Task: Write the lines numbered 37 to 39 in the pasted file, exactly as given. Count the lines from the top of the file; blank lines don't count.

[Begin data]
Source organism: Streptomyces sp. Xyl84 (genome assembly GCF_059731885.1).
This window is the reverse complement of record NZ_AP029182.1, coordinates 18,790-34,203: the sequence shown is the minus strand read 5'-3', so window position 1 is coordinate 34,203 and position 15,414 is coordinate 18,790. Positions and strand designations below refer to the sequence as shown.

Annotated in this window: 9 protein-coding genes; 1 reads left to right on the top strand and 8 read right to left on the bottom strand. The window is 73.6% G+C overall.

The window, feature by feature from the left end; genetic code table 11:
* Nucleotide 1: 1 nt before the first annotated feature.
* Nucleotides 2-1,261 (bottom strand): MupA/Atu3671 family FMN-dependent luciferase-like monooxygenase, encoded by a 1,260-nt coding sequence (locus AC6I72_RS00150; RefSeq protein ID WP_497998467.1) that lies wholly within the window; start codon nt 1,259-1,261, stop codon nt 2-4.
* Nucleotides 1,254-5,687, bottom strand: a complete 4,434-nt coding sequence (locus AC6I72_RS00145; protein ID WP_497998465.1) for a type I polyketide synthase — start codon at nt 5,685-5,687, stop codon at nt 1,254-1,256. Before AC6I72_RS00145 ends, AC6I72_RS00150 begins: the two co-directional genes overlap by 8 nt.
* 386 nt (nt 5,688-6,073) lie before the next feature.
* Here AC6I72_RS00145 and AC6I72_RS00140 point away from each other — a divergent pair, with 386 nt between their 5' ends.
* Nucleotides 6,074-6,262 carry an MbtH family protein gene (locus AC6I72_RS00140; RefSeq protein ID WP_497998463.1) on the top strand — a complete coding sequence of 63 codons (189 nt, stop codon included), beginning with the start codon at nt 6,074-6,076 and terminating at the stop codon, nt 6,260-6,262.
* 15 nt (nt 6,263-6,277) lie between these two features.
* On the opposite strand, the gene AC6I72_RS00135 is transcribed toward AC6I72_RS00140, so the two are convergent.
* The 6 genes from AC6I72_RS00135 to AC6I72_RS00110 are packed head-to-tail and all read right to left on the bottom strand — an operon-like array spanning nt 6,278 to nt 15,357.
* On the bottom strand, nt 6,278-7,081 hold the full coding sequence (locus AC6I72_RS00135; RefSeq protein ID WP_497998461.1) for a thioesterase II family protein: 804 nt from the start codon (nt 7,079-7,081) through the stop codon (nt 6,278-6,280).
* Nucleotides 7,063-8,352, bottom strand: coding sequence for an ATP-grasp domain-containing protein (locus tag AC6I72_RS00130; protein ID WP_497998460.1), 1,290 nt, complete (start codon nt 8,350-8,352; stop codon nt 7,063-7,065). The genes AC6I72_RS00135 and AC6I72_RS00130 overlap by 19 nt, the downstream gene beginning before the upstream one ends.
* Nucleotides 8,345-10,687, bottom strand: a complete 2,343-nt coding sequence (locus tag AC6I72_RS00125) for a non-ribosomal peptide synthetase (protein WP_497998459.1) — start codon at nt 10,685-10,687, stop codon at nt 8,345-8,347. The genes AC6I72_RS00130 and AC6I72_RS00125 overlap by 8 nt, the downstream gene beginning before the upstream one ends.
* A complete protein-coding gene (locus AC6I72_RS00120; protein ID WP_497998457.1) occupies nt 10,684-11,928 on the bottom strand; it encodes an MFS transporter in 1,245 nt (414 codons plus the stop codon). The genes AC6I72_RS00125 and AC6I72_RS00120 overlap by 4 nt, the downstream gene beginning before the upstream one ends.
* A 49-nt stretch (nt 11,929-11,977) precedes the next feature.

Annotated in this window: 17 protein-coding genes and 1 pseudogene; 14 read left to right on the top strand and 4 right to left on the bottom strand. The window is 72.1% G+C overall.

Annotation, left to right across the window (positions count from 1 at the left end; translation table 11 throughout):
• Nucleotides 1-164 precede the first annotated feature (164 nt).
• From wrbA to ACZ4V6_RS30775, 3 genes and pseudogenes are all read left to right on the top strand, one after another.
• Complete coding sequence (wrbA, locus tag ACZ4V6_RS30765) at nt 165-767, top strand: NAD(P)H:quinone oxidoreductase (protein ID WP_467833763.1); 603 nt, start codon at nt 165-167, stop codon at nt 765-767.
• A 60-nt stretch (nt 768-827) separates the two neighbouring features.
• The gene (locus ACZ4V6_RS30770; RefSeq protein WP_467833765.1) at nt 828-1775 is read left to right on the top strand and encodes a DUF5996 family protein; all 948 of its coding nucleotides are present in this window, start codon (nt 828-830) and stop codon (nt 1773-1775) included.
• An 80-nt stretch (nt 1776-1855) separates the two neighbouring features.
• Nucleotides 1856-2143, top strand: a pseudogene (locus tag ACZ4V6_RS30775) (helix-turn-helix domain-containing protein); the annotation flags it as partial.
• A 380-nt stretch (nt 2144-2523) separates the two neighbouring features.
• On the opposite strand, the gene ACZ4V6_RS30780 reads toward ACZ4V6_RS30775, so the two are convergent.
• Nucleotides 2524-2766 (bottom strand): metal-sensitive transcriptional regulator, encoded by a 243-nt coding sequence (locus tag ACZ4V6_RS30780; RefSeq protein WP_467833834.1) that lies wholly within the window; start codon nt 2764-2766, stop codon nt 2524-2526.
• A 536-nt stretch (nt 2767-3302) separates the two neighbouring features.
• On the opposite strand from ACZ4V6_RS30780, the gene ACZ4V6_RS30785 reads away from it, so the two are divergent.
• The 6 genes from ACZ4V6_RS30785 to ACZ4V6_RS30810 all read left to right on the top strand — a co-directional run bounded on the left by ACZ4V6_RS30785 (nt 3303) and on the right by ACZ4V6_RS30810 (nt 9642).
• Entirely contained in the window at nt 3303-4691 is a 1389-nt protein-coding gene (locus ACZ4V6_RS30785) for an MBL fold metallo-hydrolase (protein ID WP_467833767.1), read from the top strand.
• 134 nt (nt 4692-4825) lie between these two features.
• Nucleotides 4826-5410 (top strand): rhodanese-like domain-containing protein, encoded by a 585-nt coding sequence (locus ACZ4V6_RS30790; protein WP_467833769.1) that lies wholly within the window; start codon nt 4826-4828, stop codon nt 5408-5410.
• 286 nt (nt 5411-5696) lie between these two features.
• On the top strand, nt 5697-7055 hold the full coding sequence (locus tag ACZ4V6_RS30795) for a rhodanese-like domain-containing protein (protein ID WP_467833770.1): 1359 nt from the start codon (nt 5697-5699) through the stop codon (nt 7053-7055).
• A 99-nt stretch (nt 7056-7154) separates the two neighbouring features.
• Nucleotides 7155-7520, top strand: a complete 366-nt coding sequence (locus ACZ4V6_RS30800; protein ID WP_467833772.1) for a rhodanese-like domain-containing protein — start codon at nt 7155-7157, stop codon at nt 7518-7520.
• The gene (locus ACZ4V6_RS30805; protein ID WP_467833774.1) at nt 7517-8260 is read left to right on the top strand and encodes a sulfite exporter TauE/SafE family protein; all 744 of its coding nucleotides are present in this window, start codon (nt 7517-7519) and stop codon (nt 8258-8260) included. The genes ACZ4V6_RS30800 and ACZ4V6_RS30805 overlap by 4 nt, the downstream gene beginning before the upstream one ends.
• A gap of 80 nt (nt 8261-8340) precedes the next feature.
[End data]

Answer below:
• 286 nt (nt 5411-5696) lie between these two features.
• On the top strand, nt 5697-7055 hold the full coding sequence (locus tag ACZ4V6_RS30795) for a rhodanese-like domain-containing protein (protein ID WP_467833770.1): 1359 nt from the start codon (nt 5697-5699) through the stop codon (nt 7053-7055).
• A 99-nt stretch (nt 7056-7154) separates the two neighbouring features.